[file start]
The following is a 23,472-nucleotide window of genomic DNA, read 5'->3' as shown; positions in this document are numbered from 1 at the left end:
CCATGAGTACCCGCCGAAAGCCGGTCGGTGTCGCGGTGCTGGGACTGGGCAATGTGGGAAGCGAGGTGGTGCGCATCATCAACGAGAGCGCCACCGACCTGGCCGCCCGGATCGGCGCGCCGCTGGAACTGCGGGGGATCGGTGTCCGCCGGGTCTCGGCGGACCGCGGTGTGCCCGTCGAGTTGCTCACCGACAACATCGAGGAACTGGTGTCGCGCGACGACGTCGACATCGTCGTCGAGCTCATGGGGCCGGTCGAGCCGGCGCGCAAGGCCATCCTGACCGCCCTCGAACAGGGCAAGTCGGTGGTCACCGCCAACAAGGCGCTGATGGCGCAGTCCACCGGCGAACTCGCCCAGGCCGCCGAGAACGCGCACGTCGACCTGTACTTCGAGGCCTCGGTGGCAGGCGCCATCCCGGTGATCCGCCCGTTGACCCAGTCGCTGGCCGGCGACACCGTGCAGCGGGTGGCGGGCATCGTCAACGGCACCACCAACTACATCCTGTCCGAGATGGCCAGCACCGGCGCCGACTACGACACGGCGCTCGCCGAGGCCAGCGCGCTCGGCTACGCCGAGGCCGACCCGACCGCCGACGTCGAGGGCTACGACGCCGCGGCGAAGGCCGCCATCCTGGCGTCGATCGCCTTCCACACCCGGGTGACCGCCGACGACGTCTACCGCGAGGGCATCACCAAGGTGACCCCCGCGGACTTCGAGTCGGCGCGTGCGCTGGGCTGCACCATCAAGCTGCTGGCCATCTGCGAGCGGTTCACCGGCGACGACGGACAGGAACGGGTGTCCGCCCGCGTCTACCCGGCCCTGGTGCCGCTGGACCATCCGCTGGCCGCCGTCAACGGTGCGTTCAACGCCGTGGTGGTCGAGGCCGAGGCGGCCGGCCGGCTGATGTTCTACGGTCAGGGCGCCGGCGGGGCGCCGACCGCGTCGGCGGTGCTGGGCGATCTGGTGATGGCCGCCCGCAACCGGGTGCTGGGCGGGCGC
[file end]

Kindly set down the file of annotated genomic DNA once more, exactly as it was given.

The following is a 23,472-nucleotide window of genomic DNA, read 5'->3' as shown; positions in this document are numbered from 1 at the left end:
CCATGAGTACCCGCCGAAAGCCGGTCGGTGTCGCGGTGCTGGGACTGGGCAATGTGGGAAGCGAGGTGGTGCGCATCATCAACGAGAGCGCCACCGACCTGGCCGCCCGGATCGGCGCGCCGCTGGAACTGCGGGGGATCGGTGTCCGCCGGGTCTCGGCGGACCGCGGTGTGCCCGTCGAGTTGCTCACCGACAACATCGAGGAACTGGTGTCGCGCGACGACGTCGACATCGTCGTCGAGCTCATGGGGCCGGTCGAGCCGGCGCGCAAGGCCATCCTGACCGCCCTCGAACAGGGCAAGTCGGTGGTCACCGCCAACAAGGCGCTGATGGCGCAGTCCACCGGCGAACTCGCCCAGGCCGCCGAGAACGCGCACGTCGACCTGTACTTCGAGGCCTCGGTGGCAGGCGCCATCCCGGTGATCCGCCCGTTGACCCAGTCGCTGGCCGGCGACACCGTGCAGCGGGTGGCGGGCATCGTCAACGGCACCACCAACTACATCCTGTCCGAGATGGCCAGCACCGGCGCCGACTACGACACGGCGCTCGCCGAGGCCAGCGCGCTCGGCTACGCCGAGGCCGACCCGACCGCCGACGTCGAGGGCTACGACGCCGCGGCGAAGGCCGCCATCCTGGCGTCGATCGCCTTCCACACCCGGGTGACCGCCGACGACGTCTACCGCGAGGGCATCACCAAGGTGACCCCCGCGGACTTCGAGTCGGCGCGTGCGCTGGGCTGCACCATCAAGCTGCTGGCCATCTGCGAGCGGTTCACCGGCGACGACGGACAGGAACGGGTGTCCGCCCGCGTCTACCCGGCCCTGGTGCCGCTGGACCATCCGCTGGCCGCCGTCAACGGTGCGTTCAACGCCGTGGTGGTCGAGGCCGAGGCGGCCGGCCGGCTGATGTTCTACGGTCAGGGCGCCGGCGGGGCGCCGACCGCGTCGGCGGTGCTGGGCGATCTGGTGATGGCCGCCCGCAACCGGGTGCTGGGCGGGCGC